We have a longer growing season for tomatoes here than most other areas of the USA. According to the National Gardening Association chart, the plant Hardiness Zone is for this area is 8. That is fortunate for us budding gardeners. However, there are some things that are not within our control. In the spring of 2011, we planted a lovely garden. Unfortunately, the drought burned up the tomatoes and everything else we'd planted - except the onions.
What a pleasant surprise it was to get a small box full of green tomatoes from PRINCESS. They came from her boss's garden. Green tomatoes in December in Texas? You bet.
They'd been picked just before the first hard freeze. She was so nice to offer them to her Dad and I. Yes, please! Green tomatoes smell wonderful. I don't know what it is, but it was like having a little bit of springtime in a box in our kitchen. What were we going to do with those tomatoes? The first thing that popped into my head was, of course, the movie Fried Green Tomatoes . I pondered actually finding a recipe and frying the tomatoes. That sounded like way too much work. Hey, what about finding a recipe for a green tomato relish? Great idea, but I was out of time. Nanny wasn't here to give me her green tomato relish recipe, and my two youngest grandbabies were lonesome for their Nanny (me) and Papa (my darling hubby).
|GERONIMO's first Christmas. Look at him reaching for that candy cane. I love seeing the wonder of Christmas in the eyes of a little child, don't you?|
|TINKERBELL sitting on Daddy's new cooler playing with her Leap Frog Leap Pad. She loves electronic gadgetry. Do we have another geek in the family? Can a girl be pretty and smart? Yep, yep, yep.|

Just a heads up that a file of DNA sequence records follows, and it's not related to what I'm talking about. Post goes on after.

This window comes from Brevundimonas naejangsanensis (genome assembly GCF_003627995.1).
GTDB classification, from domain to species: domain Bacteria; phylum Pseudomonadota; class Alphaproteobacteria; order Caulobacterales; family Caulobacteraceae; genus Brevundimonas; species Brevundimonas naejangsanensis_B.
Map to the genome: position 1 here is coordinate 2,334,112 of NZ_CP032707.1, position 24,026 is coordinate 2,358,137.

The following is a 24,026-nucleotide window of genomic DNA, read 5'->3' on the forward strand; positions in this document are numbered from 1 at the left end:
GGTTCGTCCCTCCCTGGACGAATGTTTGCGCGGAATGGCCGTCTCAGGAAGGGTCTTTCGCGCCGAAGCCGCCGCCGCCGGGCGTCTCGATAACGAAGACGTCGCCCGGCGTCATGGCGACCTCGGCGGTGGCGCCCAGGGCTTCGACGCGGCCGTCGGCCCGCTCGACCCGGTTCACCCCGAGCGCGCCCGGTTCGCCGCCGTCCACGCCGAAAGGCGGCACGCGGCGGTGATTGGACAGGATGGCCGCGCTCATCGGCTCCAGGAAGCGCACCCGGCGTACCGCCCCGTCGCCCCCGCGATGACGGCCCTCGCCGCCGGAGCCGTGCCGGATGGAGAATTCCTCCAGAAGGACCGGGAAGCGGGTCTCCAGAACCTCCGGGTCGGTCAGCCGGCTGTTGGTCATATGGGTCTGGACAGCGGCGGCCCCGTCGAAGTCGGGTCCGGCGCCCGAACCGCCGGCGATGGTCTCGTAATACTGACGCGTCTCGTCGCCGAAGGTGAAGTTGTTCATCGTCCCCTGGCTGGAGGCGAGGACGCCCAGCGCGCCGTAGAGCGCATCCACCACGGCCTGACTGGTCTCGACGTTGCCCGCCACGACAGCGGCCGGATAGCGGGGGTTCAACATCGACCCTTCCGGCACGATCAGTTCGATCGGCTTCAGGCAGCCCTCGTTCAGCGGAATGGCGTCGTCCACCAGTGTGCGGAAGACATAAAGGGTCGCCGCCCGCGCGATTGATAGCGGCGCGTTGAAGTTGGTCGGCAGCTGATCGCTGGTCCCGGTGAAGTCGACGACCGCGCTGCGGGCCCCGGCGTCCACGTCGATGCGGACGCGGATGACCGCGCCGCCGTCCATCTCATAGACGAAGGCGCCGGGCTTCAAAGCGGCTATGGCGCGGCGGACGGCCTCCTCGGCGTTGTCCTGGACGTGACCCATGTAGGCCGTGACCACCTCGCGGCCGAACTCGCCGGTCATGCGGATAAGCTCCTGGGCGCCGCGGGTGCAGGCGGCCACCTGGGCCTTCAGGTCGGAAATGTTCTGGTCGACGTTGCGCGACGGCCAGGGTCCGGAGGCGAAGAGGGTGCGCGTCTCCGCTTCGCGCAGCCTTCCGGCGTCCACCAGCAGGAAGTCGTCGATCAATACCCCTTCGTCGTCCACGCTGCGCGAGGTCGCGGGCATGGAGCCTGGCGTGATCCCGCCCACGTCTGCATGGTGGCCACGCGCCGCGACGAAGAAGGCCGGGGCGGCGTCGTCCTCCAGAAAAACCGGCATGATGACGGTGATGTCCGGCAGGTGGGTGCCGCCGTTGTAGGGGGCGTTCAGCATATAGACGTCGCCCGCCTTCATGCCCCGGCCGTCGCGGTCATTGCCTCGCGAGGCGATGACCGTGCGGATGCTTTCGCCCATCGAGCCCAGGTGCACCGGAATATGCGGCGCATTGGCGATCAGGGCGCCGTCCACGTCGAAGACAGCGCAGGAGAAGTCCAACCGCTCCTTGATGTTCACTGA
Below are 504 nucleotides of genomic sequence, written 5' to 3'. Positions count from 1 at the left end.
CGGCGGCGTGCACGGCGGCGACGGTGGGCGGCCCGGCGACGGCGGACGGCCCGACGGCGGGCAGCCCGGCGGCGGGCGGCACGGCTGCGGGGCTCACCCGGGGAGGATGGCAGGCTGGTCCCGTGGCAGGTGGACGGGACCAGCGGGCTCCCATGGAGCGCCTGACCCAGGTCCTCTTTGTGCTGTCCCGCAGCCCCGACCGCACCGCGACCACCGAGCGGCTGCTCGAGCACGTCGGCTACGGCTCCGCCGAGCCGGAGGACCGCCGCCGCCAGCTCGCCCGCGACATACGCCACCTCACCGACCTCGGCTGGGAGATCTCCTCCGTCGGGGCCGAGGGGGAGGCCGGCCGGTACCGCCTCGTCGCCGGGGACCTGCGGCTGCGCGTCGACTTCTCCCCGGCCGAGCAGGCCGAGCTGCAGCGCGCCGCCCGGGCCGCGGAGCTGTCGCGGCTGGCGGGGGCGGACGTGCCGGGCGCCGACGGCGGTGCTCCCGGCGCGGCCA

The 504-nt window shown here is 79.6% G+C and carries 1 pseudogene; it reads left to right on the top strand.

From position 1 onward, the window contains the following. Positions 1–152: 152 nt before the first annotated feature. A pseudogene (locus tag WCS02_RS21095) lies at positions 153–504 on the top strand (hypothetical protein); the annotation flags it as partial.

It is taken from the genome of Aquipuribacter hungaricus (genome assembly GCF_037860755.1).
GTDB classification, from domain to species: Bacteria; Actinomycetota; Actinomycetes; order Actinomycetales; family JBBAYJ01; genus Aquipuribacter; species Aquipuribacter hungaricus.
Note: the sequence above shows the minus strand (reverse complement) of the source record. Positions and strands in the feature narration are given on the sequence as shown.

We returned home from our celebration the day after Christmas. Guess what? The green tomatoes had ripened beautifully. I remembered something I'd found recently on Pinterest. It was a great tutorial and recipe by Delish for making and canning Fire-Roasted Diced Tomatoes. Why not tweak it a little and try it out?
We try to garden organically and don't normally use chemicals on the garden. But these lovely tomatoes were a gift. We had no idea of the gardening practices of the grower. Obviously she had a big heart. First I washed the tomatoes really well with water and few drops of mild dish detergent to try and remove as much dirt, herbicides, and pesticides as possible.
Then, I removed the stems and imperfections and cut them into nice thick slices. Tomatoes are naturally acidic. I remembered that when I felt my winter-dry skin start to burn a little. If your skin is sensitive - wear gloves. Next I strayed from the original recipe a bit and soaked them in red cooking wine and olive oil. I used about 5 parts cooking wine to one part olive oil.
There is no specific time to keep them under the broiler. I kept the oven door open and stayed in the kitchen to watch them roast. It didn't happen quite as fast as I thought it would.
The baking pan stayed clean because it was protected by the foil. For the second batch, I removed the old foil and replaced it with new.
All in all, it was a wonderful experience. I'll let you know what I made with these tomatoes in a future post.
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Sincerely, Paula: NO RULES Weekend Blog Party #48